Tackling the constraints on migration

This lack of cooperation between migrant sending and receiving countries increases the costs of migration and decreases the positive effects on socio-economic development. The direct (and sometimes excessive) costs include the issuing of visas  and passports, the administrative  fees for recruitment and travel agencies, the commissions on currency exchange, the fees on money transfer, and other levies. These indirect costs are a form of  labour  market  discrimination:  they  lead  to lower incomes compared to those of native workers with  similar skills; to reduced ability  to transfer acquired social rights and benefits across countries, which translates into lower or no pension payments; to lower health insurance coverage; and to reduced or no access to unemployment benefits.

Smarter policies could help reduce these costs and downsides of international migration. More cooperation at all points of the migration trajectory (in sending, transit and receiving countries) would offer  policymakers the opportunity to craft policies that can be mutually beneficial and help mitigate the risks of migration.

One driver of restrictive migration policies is public opinion. Many Europeans are not ready to accept more international migrants in their respective countries.  In parallel, political parties with a restrictive agenda on migration are becoming more popular. In such a context, the outcome of a recent referendum in Switzerland is telling. The Swiss electorate has voted in favour of abolishing the freedom of movement between the EU and Switzerland.  The objective is now to replace it by a government administered quota system. Opinion polls carried out by Maurice de Hond and Ifop seem to suggest a similar outlook: if asked in a popular referendum, citizens from a number of EU member states may have also voted in favour of restricting labour market access for workers coming from other European countries.

Unfavourable perceptions of migration create at least three challenges for the EU and its member states. First, they point to the need to organise political majorities in favour of more pro-active migration policies.  Second, they emphasise the importance of making Europe more attractive for mobile people with talent and skills. Third, they encourage the move away from unilateral migration policies and toward negotiated win-win solutions aiming at reducing the costs of and enhancing the welfare gains from migration and remittances.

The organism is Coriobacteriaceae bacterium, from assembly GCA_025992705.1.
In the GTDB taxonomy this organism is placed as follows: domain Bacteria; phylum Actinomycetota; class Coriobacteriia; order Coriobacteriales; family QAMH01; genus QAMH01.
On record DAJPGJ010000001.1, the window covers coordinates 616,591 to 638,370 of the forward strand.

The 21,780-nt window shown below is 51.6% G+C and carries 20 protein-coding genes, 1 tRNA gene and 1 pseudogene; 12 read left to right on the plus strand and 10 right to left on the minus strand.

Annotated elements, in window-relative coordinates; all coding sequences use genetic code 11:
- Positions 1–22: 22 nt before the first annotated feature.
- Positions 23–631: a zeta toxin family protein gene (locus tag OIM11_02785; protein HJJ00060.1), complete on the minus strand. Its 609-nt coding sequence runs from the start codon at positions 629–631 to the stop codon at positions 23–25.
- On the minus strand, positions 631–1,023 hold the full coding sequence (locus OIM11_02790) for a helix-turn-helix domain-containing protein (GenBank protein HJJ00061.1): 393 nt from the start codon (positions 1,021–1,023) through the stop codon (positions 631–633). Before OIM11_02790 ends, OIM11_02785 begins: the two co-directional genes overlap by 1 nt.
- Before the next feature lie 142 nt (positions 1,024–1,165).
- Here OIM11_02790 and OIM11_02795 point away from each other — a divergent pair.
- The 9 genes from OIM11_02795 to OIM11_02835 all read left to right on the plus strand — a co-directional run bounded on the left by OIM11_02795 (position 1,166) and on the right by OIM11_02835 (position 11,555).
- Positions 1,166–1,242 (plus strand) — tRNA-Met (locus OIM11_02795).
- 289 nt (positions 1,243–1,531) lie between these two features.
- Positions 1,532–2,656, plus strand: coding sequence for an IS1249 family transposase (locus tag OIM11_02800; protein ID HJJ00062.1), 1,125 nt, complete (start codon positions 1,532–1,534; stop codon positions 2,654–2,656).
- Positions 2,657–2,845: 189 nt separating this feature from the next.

We should, however, keep in mind that more international migration from third countries and a greater degree of mobility between EU member states remains only one possible answer to future mismatches between the supply and the demand of labour and skills.  EU member states with ageing populations must also consider other policies to protect the capabilities of their workforces. These should include increasing the retirement age and the participation of women in the labour force. 


Republishing and referencing

Bruegel considers itself a public good and takes no institutional standpoint. Anyone is free to republish and/or quote this post without prior consent. Please provide a full reference, clearly stating Bruegel and the relevant author as the source, and include a prominent hyperlink to the original post.

View comments
Read article More on this topic

Blog Post

Considering intra-EU migration and countries’ net inflows

The authors here review the latest EU migration figures. Southern, eastern, and central Europe have broadly experienced net losses in cumulative intra-EU migration, while western and northern Europe have experienced gains. Spain and Italy, however, have still experienced gains in net migration inflows.

By: Jan Mazza and Akira Soto Topic: European Macroeconomics & Governance Date: March 28, 2019
Read article More on this topic More by this author

Podcast

Podcast

Backstage: Reforming the European asylum system

This episode of 'The Sound of Economics' features Bruegel visiting fellow Elina Ribakova in conversation with Marc-Olivier Padis and Jean-Paul Tran Thiet about the reform of the Common European Asylum System (CEAS).

By: The Sound of Economics Topic: European Macroeconomics & Governance Date: March 7, 2019
Read about event More on this topic

Past Event

Past Event

Saving the right to asylum

How to improve the European asylum policy?

Speakers: Karen Mets, Nicolas Bauquet, Marc-Olivier Padis, Elina Ribakova, Jean-Paul Tran Thiet and Guntram B. Wolff Topic: European Macroeconomics & Governance Location: Bruegel, Rue de la Charité 33, 1210 Brussels Date: March 5, 2019